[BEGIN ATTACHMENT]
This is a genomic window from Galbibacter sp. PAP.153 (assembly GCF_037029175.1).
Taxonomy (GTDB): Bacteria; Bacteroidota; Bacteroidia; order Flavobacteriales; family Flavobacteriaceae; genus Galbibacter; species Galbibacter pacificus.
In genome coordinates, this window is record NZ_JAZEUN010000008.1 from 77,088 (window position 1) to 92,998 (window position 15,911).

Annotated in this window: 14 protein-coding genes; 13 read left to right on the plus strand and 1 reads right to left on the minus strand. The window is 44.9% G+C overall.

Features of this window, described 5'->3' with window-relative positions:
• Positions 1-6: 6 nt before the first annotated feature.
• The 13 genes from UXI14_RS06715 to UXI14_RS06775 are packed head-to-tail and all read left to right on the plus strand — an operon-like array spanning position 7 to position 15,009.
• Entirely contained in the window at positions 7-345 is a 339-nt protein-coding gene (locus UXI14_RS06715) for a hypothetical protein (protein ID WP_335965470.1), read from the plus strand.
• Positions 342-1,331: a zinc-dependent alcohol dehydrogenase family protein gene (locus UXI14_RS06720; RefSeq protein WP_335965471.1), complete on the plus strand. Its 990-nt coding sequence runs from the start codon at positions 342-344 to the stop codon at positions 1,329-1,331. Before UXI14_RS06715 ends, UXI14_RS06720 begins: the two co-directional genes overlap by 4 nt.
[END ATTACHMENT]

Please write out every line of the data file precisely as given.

This is a genomic window from Galbibacter sp. PAP.153 (assembly GCF_037029175.1).
Taxonomy (GTDB): Bacteria; Bacteroidota; Bacteroidia; order Flavobacteriales; family Flavobacteriaceae; genus Galbibacter; species Galbibacter pacificus.
In genome coordinates, this window is record NZ_JAZEUN010000008.1 from 77,088 (window position 1) to 92,998 (window position 15,911).

Annotated in this window: 14 protein-coding genes; 13 read left to right on the plus strand and 1 reads right to left on the minus strand. The window is 44.9% G+C overall.

Features of this window, described 5'->3' with window-relative positions:
• Positions 1-6: 6 nt before the first annotated feature.
• The 13 genes from UXI14_RS06715 to UXI14_RS06775 are packed head-to-tail and all read left to right on the plus strand — an operon-like array spanning position 7 to position 15,009.
• Entirely contained in the window at positions 7-345 is a 339-nt protein-coding gene (locus UXI14_RS06715) for a hypothetical protein (protein ID WP_335965470.1), read from the plus strand.
• Positions 342-1,331: a zinc-dependent alcohol dehydrogenase family protein gene (locus UXI14_RS06720; RefSeq protein WP_335965471.1), complete on the plus strand. Its 990-nt coding sequence runs from the start codon at positions 342-344 to the stop codon at positions 1,329-1,331. Before UXI14_RS06715 ends, UXI14_RS06720 begins: the two co-directional genes overlap by 4 nt.